Designer Ronen Kadushin has designed an open-source mallet for smashing up iPhones.
Called iPhonekiller, the device features 1.6kg of laser-cut steel attached to a wooden handle.
The design can be downloaded and adapted from Kadushin's website.
Photographs are by Chanan Strauss. Above photograph is by Lizzy Kalisvaart.
Here's some more information from the designer:
“Pitch”: (in a Steve Jobs style product announcement) Whenever a new hand held device, or new exciting smartphone hits the market, a question roars through the internets, tech blogs and news: Is this the iPhone killer?
The answer is always...well...not quite, not yet.... So I was thinking, maybe these guys who make these devices are not looking at the right place for that iPhone killer. Why don’t I scratch that dream product itch, and transform this buzzword into a real product that it’s soul purpose is to do what it claims to be...
I’d like to introduce you to the iPhonekiller... It’s amazing... It is an open design, you can download it from my website, produce and use it. It is 1.6 Kg , 25mm ( 3.5 lbs, 1 inch) of precision laser cut steel, with a fantastic 36 cm wood ax handle. You can just feel the awesome power of it when you hold it in your hand... It’s amazing...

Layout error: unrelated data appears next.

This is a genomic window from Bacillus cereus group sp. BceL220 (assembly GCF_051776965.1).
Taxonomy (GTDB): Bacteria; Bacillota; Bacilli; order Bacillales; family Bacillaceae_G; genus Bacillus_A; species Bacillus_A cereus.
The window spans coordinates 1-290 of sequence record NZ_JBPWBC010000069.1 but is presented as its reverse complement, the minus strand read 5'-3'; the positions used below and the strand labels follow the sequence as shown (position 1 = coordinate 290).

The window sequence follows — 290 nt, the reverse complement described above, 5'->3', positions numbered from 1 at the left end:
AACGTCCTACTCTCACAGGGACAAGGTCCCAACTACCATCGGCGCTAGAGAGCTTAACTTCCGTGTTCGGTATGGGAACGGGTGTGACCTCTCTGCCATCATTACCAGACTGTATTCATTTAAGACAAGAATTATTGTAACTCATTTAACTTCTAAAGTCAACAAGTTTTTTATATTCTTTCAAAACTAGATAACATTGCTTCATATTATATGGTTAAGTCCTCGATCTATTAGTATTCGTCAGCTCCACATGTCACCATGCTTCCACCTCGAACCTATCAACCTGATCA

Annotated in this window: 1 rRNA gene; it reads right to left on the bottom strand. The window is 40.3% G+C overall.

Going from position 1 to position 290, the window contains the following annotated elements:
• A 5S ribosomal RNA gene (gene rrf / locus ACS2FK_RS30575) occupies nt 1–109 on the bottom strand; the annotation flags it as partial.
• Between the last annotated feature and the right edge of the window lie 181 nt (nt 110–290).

Like most of my designs of the last six years, iPhonekiller is an Open Design, meaning, its design CAD files can be freely downloaded, copied, modified and produced by anyone, without special tooling, under a Creative Commons license. The iPhonekiller is compatible with all iPhone models, also the future ones, and with iPads.
The iPhonekiller is my Open Design reaction to current tech products and personalities status, worshiped by media and public. A buzzword materializing with a function suggested by tech blogs.
iPhonekiller product page
Name of product: iPhonekiller (prototype)
Designer: Ronen Kadushin
Year of design and production: 2010
Materials: 25mm thick laser cut steel. Axe wood handle.
Dimensions: head: 13cm x 7cm, 1.6Kg. Overall length: 34cm
DezeenTV: iPhonekiller movie
Movie is by Robert Andriessen.